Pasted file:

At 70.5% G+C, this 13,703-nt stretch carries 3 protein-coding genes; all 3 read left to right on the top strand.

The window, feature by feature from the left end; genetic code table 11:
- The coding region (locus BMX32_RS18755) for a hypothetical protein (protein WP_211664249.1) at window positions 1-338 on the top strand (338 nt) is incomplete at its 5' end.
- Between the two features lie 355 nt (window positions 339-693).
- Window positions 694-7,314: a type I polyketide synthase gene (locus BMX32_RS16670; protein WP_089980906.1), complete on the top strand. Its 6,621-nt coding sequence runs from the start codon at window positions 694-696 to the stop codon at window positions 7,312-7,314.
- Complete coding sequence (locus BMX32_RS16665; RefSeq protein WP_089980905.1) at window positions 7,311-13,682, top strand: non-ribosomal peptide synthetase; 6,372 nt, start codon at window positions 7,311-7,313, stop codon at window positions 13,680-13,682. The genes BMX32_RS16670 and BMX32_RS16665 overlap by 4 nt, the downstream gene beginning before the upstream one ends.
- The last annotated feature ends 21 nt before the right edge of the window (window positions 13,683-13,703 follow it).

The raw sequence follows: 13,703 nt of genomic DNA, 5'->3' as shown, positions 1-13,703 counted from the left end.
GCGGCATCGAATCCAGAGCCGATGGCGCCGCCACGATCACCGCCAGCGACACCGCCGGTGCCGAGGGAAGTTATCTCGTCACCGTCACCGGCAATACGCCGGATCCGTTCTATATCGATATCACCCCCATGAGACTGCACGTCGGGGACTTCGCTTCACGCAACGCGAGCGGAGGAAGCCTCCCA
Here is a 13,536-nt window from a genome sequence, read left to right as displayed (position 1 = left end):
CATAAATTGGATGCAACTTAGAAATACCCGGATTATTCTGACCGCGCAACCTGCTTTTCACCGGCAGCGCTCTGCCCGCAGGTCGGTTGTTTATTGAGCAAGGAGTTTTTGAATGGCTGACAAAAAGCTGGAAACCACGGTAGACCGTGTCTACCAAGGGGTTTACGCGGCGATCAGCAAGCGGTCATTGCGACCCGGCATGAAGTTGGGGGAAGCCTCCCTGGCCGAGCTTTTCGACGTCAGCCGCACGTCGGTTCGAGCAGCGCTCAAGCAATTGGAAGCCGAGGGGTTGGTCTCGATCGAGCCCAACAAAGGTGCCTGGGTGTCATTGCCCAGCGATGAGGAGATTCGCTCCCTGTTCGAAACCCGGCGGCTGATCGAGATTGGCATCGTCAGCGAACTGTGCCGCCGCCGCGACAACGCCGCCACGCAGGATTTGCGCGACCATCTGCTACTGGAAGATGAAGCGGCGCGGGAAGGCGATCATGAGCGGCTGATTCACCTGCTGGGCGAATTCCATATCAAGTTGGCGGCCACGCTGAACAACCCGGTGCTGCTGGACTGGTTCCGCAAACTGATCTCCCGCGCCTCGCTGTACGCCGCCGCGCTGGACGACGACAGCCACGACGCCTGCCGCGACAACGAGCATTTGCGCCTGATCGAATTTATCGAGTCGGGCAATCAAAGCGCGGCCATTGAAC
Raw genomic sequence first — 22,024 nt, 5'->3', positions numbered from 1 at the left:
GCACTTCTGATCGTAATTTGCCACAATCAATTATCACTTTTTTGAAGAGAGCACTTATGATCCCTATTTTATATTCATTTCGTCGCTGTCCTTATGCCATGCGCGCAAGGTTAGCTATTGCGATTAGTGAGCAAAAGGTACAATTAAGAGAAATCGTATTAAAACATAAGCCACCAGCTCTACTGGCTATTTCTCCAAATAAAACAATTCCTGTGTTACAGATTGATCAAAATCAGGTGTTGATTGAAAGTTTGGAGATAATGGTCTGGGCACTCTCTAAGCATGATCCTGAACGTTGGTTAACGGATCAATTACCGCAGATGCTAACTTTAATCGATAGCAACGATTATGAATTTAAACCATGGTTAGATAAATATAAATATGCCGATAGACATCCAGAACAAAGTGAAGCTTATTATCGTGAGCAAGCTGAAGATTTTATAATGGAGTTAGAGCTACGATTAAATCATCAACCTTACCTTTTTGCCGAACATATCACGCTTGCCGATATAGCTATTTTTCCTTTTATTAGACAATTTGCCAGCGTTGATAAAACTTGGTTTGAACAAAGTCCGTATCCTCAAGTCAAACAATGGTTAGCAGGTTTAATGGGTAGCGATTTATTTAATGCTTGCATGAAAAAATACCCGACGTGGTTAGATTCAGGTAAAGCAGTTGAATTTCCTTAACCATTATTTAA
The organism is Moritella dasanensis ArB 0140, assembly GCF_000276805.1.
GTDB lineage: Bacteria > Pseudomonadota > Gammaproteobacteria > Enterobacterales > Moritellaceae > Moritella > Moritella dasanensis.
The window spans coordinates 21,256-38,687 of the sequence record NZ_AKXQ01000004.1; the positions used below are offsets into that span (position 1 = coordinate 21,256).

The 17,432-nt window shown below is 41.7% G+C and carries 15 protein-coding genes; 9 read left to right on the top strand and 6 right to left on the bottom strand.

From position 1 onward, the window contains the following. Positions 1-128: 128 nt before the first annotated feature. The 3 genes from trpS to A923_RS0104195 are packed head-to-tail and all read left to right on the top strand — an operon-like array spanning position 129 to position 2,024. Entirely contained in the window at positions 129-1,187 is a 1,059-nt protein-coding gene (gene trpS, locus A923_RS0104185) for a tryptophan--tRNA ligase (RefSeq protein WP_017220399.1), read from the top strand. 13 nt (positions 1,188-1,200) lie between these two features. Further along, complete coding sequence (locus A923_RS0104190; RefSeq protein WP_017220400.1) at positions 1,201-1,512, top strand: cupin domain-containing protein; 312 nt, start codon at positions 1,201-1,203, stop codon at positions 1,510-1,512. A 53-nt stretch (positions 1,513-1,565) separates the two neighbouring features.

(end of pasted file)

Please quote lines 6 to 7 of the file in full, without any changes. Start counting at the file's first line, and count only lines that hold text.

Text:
- Complete coding sequence (locus BMX32_RS16665; RefSeq protein WP_089980905.1) at window positions 7,311-13,682, top strand: non-ribosomal peptide synthetase; 6,372 nt, start codon at window positions 7,311-7,313, stop codon at window positions 13,680-13,682. The genes BMX32_RS16670 and BMX32_RS16665 overlap by 4 nt, the downstream gene beginning before the upstream one ends.
- The last annotated feature ends 21 nt before the right edge of the window (window positions 13,683-13,703 follow it).